Here are the finished dirty pours. I had hoped these would dry without crazing, but that is not the case. The two that crazed were the two I had poured over a already painted on canvas. I don’t know if that would make any difference or not, but the other two did not craze and they were on brand new canvases. They were also later pours from the same paint, which might mean they had less silicone in them then the first ones. I also didn’t use the white paint in the non-crazed ones.
Anyway, here are the dried works of freakin’ art. I think these things are so cool!
Today’s daily art begins with this castle. I have had it for a couple years, but never took the time to paint it. I wasn’t sure what type of castle I wanted to make. Now I’m thinking about turning this into Hogwarts. This is the base of the stone of the castle. There is much more to do, but this is as far as I got today.
Edited to add this picture: I had planned to glue on aged “stone” where needed, but it looked to bulky and I just went with painting it instead.
The second project for today involves my very favorite of all things: free stuff.
I was given a huge stack of used manila folders. These are perfect for tags. From one folder I get 3- 4 x 8″ tags and 8- 2 1/2 by 3 1/2″ ATC’s (artist trading cards). The reason I divided the folder in this way was to get the curved area on each half to be the top part of the tag. I’m sure there is a more economical way to divide the folders without as much waste. A lot depends on the size tags you want and whether you want to cut the tops yourself. The scraps will be used for other things, so there really is very little I am tossing out.
I am aware the cost for manila tags is inexpensive, but why spend the money on something when you don’t have to. If I only cut half the folders I have, I’ll have tags to last me a life time. Not to mention ATC’s, which I have started to really enjoy playing with.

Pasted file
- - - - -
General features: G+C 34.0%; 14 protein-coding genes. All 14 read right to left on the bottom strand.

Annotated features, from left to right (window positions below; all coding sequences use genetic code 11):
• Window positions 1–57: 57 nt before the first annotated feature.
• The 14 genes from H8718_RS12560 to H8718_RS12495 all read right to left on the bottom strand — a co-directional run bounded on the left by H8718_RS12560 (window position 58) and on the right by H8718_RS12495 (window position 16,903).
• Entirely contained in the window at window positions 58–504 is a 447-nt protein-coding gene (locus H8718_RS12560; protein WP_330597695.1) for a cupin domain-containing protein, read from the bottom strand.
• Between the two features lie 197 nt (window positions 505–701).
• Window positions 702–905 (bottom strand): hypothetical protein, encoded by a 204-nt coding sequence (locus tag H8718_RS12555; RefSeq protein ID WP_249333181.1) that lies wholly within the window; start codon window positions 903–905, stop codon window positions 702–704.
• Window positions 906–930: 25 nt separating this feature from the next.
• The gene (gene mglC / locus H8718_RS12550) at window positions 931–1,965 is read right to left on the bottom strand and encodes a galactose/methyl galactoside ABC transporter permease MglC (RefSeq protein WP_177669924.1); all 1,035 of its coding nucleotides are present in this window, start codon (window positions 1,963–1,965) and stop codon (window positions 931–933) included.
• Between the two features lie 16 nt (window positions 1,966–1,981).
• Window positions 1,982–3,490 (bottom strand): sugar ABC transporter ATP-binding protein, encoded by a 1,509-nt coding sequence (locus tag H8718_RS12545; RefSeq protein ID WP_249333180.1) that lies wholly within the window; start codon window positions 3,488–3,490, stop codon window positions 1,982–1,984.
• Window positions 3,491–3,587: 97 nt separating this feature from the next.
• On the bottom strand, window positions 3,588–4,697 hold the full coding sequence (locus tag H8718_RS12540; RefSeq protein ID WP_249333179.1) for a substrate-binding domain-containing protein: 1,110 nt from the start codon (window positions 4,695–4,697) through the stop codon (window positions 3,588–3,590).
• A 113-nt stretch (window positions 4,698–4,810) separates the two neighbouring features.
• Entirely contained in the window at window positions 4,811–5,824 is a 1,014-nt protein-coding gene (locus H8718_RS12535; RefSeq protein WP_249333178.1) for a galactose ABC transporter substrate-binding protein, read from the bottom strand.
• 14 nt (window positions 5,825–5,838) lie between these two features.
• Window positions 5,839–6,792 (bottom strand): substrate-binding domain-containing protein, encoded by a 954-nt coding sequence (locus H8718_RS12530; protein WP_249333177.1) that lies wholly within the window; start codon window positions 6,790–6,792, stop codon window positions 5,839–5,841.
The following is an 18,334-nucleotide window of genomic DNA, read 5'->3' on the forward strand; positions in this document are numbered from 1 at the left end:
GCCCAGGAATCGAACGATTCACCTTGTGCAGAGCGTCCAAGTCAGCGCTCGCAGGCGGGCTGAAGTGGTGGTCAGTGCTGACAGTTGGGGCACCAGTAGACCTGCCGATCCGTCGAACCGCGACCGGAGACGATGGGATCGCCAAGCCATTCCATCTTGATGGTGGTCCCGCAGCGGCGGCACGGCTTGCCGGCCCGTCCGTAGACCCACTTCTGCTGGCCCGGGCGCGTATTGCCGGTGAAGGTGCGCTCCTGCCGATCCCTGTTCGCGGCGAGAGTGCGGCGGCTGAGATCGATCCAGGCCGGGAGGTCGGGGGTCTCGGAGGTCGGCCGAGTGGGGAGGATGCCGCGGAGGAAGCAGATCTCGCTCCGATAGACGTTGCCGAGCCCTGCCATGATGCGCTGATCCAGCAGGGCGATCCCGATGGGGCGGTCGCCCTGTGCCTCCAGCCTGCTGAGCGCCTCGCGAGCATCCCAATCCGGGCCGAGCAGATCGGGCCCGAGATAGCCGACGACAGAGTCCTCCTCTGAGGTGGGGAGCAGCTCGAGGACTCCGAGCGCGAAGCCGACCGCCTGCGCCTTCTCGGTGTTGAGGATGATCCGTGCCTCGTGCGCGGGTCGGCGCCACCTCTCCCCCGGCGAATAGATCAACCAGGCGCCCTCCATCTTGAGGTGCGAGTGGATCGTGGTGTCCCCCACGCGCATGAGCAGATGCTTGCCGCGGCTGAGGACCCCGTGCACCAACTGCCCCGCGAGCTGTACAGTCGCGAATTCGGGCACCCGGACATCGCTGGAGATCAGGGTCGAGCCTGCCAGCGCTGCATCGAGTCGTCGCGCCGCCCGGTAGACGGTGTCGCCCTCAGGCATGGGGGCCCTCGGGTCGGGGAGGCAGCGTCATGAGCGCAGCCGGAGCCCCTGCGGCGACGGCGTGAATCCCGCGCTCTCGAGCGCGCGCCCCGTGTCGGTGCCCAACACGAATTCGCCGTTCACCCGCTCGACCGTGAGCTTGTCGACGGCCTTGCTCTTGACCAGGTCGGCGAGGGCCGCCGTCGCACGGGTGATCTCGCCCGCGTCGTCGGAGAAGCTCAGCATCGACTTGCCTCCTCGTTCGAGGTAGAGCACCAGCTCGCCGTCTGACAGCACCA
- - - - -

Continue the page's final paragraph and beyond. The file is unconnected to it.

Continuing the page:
I just realized where the elephant came from originally. I was searching for my recipe for DIY modeling paste and found Clive’s recipe-which is the one I used, for the most part.
Here is the recipe I use for modeling paste, based on Clive’s recipe for his:
1/2- 3/4 cup calcium carbonate
Begin by putting the dry ingredients in your container first. I start with 1/2 cup of calcium carbonate, add 2 Tablespoons of PVA glue and stir really well. Get the lumps out of this mixture. When lump free, add 1/4 cup of gesso. Stir.
If thickening is needed, I added talcum powder to the mix for that purpose because I like the smell. My tummy is very sensitive to smells and powder doesn’t bother me. You can thicken your mixture by adding more calcium carbonate rather than adding the talcum powder.
You want the modeling paste to be the consistency of thick frosting. You want stiff peaks to form when you pull out the stir stick. If your mixture gets to thick add a touch of distilled water to thin it a bit.
The picture Clive was using in his video is of an elephant. I used a reference photo from paint my photo to work on the elephant today, not realizing where the original idea came from. I really enjoy Clive. Please check out his channel.
My modeling paste is labeled 12/23/15. It is still perfectly good. I’ve kept it in a tightly sealed recycled glass jar.
My dear daughter Paige called elephants effalants when she was an itty-bitty.
I enjoyed him. I’ve not finished the background yet, but here is today’s daily arting effort. I know there is a lot more that I’ve done today, but for the life of me I can’t figure out what it that is. It just feels like I’ve been busy all day and haven’t accomplished much of anything.